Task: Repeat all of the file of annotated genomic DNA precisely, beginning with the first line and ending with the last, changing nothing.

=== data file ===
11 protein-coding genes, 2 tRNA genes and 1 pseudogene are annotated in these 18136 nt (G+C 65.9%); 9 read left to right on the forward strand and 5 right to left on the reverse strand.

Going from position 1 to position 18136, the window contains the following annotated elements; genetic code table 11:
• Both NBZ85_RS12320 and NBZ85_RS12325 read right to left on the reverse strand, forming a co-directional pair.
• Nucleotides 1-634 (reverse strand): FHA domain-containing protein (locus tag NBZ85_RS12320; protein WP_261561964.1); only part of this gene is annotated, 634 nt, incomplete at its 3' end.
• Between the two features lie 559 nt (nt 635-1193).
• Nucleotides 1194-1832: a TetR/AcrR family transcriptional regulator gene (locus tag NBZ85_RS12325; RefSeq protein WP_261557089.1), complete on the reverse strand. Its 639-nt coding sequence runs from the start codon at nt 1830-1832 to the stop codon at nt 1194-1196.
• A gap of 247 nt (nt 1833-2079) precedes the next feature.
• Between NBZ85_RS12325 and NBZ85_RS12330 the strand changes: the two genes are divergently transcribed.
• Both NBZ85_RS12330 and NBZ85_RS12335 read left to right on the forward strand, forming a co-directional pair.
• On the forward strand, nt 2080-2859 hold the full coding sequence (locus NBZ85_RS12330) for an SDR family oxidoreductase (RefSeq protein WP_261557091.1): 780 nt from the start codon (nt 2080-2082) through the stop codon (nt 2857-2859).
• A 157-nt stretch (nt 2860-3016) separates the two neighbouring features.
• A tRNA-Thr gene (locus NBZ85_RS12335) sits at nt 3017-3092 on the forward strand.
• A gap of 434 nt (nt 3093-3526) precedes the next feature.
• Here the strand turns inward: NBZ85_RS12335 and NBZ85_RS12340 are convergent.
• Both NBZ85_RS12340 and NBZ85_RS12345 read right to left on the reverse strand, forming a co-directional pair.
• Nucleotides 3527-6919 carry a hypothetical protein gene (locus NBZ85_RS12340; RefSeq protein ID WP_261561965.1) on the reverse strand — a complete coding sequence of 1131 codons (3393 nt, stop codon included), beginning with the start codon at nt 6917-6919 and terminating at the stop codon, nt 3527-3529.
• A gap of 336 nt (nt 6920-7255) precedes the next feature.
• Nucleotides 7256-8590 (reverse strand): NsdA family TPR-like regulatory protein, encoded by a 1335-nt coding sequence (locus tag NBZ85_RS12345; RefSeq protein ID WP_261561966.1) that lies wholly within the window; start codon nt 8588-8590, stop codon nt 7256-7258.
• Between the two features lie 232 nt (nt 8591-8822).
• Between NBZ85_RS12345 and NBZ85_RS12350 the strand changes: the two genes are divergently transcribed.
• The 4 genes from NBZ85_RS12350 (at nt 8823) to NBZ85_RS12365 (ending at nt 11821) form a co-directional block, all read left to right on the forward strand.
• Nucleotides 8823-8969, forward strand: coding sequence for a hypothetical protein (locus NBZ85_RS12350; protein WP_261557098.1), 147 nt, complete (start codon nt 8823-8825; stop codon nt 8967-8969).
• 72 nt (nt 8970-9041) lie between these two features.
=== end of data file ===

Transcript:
11 protein-coding genes, 2 tRNA genes and 1 pseudogene are annotated in these 18136 nt (G+C 65.9%); 9 read left to right on the forward strand and 5 right to left on the reverse strand.

Going from position 1 to position 18136, the window contains the following annotated elements; genetic code table 11:
• Both NBZ85_RS12320 and NBZ85_RS12325 read right to left on the reverse strand, forming a co-directional pair.
• Nucleotides 1-634 (reverse strand): FHA domain-containing protein (locus tag NBZ85_RS12320; protein WP_261561964.1); only part of this gene is annotated, 634 nt, incomplete at its 3' end.
• Between the two features lie 559 nt (nt 635-1193).
• Nucleotides 1194-1832: a TetR/AcrR family transcriptional regulator gene (locus tag NBZ85_RS12325; RefSeq protein WP_261557089.1), complete on the reverse strand. Its 639-nt coding sequence runs from the start codon at nt 1830-1832 to the stop codon at nt 1194-1196.
• A gap of 247 nt (nt 1833-2079) precedes the next feature.
• Between NBZ85_RS12325 and NBZ85_RS12330 the strand changes: the two genes are divergently transcribed.
• Both NBZ85_RS12330 and NBZ85_RS12335 read left to right on the forward strand, forming a co-directional pair.
• On the forward strand, nt 2080-2859 hold the full coding sequence (locus NBZ85_RS12330) for an SDR family oxidoreductase (RefSeq protein WP_261557091.1): 780 nt from the start codon (nt 2080-2082) through the stop codon (nt 2857-2859).
• A 157-nt stretch (nt 2860-3016) separates the two neighbouring features.
• A tRNA-Thr gene (locus NBZ85_RS12335) sits at nt 3017-3092 on the forward strand.
• A gap of 434 nt (nt 3093-3526) precedes the next feature.
• Here the strand turns inward: NBZ85_RS12335 and NBZ85_RS12340 are convergent.
• Both NBZ85_RS12340 and NBZ85_RS12345 read right to left on the reverse strand, forming a co-directional pair.
• Nucleotides 3527-6919 carry a hypothetical protein gene (locus NBZ85_RS12340; RefSeq protein ID WP_261561965.1) on the reverse strand — a complete coding sequence of 1131 codons (3393 nt, stop codon included), beginning with the start codon at nt 6917-6919 and terminating at the stop codon, nt 3527-3529.
• A gap of 336 nt (nt 6920-7255) precedes the next feature.
• Nucleotides 7256-8590 (reverse strand): NsdA family TPR-like regulatory protein, encoded by a 1335-nt coding sequence (locus tag NBZ85_RS12345; RefSeq protein ID WP_261561966.1) that lies wholly within the window; start codon nt 8588-8590, stop codon nt 7256-7258.
• Between the two features lie 232 nt (nt 8591-8822).
• Between NBZ85_RS12345 and NBZ85_RS12350 the strand changes: the two genes are divergently transcribed.
• The 4 genes from NBZ85_RS12350 (at nt 8823) to NBZ85_RS12365 (ending at nt 11821) form a co-directional block, all read left to right on the forward strand.
• Nucleotides 8823-8969, forward strand: coding sequence for a hypothetical protein (locus NBZ85_RS12350; protein WP_261557098.1), 147 nt, complete (start codon nt 8823-8825; stop codon nt 8967-8969).
• 72 nt (nt 8970-9041) lie between these two features.